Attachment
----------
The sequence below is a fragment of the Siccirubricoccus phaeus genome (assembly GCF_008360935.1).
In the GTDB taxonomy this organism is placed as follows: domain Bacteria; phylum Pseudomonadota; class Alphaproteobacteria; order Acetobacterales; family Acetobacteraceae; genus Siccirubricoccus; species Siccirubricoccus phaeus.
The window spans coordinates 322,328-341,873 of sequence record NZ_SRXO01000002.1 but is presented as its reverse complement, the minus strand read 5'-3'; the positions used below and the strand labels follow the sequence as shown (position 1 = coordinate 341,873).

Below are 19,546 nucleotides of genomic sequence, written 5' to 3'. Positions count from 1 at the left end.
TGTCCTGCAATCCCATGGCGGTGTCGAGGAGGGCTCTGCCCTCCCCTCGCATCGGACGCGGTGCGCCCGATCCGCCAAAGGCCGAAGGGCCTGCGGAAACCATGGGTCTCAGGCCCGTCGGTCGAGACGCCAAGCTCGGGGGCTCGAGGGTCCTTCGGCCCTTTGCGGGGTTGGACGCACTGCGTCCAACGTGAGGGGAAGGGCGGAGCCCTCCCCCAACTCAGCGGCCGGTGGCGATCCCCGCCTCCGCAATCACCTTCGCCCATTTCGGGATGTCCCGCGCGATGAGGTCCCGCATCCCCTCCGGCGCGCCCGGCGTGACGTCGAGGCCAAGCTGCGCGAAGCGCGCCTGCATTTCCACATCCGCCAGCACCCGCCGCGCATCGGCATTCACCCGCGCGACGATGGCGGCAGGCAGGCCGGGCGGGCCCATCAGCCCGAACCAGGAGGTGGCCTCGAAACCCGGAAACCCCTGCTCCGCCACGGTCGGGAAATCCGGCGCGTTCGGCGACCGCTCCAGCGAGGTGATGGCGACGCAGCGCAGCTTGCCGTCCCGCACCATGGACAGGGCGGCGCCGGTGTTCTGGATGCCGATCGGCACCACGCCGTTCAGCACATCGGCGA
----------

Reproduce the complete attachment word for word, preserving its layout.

The sequence below is a fragment of the Siccirubricoccus phaeus genome (assembly GCF_008360935.1).
In the GTDB taxonomy this organism is placed as follows: domain Bacteria; phylum Pseudomonadota; class Alphaproteobacteria; order Acetobacterales; family Acetobacteraceae; genus Siccirubricoccus; species Siccirubricoccus phaeus.
The window spans coordinates 322,328-341,873 of sequence record NZ_SRXO01000002.1 but is presented as its reverse complement, the minus strand read 5'-3'; the positions used below and the strand labels follow the sequence as shown (position 1 = coordinate 341,873).

Below are 19,546 nucleotides of genomic sequence, written 5' to 3'. Positions count from 1 at the left end.
TGTCCTGCAATCCCATGGCGGTGTCGAGGAGGGCTCTGCCCTCCCCTCGCATCGGACGCGGTGCGCCCGATCCGCCAAAGGCCGAAGGGCCTGCGGAAACCATGGGTCTCAGGCCCGTCGGTCGAGACGCCAAGCTCGGGGGCTCGAGGGTCCTTCGGCCCTTTGCGGGGTTGGACGCACTGCGTCCAACGTGAGGGGAAGGGCGGAGCCCTCCCCCAACTCAGCGGCCGGTGGCGATCCCCGCCTCCGCAATCACCTTCGCCCATTTCGGGATGTCCCGCGCGATGAGGTCCCGCATCCCCTCCGGCGCGCCCGGCGTGACGTCGAGGCCAAGCTGCGCGAAGCGCGCCTGCATTTCCACATCCGCCAGCACCCGCCGCGCATCGGCATTCACCCGCGCGACGATGGCGGCAGGCAGGCCGGGCGGGCCCATCAGCCCGAACCAGGAGGTGGCCTCGAAACCCGGAAACCCCTGCTCCGCCACGGTCGGGAAATCCGGCGCGTTCGGCGACCGCTCCAGCGAGGTGATGGCGACGCAGCGCAGCTTGCCGTCCCGCACCATGGACAGGGCGGCGCCGGTGTTCTGGATGCCGATCGGCACCACGCCGTTCAGCACATCGGCGA